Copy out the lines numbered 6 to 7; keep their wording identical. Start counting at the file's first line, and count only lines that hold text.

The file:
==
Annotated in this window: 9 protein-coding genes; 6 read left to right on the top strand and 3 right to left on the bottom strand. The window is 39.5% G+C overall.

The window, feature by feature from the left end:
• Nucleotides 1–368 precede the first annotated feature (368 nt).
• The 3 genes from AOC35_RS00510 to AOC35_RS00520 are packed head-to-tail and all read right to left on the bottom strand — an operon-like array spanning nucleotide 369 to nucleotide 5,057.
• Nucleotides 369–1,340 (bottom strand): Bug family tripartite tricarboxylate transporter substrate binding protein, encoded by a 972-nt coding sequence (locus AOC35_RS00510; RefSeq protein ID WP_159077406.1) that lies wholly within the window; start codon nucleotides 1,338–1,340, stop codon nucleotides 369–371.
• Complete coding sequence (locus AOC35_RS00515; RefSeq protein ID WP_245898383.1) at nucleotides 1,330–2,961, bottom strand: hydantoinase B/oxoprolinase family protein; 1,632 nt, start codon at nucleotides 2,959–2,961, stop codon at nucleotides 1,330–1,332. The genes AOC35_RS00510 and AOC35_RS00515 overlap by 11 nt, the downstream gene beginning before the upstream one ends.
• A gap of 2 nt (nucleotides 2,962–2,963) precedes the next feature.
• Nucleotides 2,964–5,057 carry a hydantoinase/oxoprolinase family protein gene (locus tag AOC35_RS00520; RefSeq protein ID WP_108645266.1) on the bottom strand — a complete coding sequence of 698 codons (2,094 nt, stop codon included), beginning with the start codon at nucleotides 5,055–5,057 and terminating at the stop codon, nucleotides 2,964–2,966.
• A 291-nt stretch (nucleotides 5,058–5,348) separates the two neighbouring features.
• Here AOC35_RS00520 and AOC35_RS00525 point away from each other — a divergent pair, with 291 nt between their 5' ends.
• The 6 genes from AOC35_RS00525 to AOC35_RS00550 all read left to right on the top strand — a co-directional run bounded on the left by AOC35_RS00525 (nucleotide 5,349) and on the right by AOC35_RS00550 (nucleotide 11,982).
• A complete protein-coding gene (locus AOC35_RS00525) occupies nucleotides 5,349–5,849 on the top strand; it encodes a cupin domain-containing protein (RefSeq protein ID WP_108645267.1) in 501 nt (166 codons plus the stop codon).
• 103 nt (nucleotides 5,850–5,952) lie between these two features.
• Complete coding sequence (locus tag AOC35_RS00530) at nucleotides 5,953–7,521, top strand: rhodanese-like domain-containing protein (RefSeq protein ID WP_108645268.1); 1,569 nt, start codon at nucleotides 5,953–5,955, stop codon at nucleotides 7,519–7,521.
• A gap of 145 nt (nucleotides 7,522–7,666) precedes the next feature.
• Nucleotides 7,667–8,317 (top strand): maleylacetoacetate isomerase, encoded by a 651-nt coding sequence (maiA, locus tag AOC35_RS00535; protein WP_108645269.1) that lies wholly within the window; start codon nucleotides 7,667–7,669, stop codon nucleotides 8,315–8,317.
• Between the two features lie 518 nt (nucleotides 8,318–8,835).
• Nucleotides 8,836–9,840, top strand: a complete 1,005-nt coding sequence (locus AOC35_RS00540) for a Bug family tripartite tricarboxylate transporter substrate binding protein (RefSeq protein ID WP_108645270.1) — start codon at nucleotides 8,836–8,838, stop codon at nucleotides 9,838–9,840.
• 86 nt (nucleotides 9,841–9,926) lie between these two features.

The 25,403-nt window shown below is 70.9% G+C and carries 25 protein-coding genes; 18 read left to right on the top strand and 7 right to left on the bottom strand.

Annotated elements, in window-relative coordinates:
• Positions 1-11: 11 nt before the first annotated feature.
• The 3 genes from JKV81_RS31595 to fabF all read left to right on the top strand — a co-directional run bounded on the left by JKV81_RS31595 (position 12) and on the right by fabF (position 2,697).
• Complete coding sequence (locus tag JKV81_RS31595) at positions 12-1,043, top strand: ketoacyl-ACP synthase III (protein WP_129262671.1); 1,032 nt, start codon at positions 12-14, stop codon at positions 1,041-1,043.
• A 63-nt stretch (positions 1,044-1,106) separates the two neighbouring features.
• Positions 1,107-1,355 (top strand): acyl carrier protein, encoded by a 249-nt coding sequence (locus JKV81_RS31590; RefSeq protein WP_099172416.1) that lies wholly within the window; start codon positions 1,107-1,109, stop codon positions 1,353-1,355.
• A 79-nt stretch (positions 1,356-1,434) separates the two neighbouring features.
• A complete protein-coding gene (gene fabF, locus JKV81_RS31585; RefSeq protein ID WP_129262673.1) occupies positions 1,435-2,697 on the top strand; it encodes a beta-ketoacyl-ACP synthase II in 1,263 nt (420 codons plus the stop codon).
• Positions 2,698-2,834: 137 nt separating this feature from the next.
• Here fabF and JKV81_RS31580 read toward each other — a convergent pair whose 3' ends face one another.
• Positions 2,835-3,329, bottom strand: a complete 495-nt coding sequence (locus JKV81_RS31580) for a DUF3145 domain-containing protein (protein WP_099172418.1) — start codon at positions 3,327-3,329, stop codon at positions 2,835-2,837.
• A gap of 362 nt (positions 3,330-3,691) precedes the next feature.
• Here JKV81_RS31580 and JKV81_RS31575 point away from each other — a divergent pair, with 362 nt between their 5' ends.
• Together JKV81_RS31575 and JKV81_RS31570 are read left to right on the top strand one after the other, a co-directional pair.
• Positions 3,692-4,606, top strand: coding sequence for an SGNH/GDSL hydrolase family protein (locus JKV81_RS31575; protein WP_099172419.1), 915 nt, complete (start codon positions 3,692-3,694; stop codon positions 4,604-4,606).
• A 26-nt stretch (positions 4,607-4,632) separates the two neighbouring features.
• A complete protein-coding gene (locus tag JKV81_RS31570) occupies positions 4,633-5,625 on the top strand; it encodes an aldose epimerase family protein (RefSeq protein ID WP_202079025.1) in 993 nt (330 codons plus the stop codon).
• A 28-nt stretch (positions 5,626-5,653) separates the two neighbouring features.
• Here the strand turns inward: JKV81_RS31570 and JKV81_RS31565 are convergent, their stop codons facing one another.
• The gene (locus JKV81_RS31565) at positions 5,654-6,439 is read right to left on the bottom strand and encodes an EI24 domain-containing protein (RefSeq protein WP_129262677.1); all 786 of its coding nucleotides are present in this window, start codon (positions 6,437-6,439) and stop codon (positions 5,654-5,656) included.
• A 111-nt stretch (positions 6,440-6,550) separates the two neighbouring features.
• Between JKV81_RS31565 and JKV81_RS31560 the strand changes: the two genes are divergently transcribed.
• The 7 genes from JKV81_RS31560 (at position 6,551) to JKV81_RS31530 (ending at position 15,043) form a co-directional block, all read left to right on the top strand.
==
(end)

• Complete coding sequence (locus AOC35_RS00515; RefSeq protein ID WP_245898383.1) at nucleotides 1,330–2,961, bottom strand: hydantoinase B/oxoprolinase family protein; 1,632 nt, start codon at nucleotides 2,959–2,961, stop codon at nucleotides 1,330–1,332. The genes AOC35_RS00510 and AOC35_RS00515 overlap by 11 nt, the downstream gene beginning before the upstream one ends.
• A gap of 2 nt (nucleotides 2,962–2,963) precedes the next feature.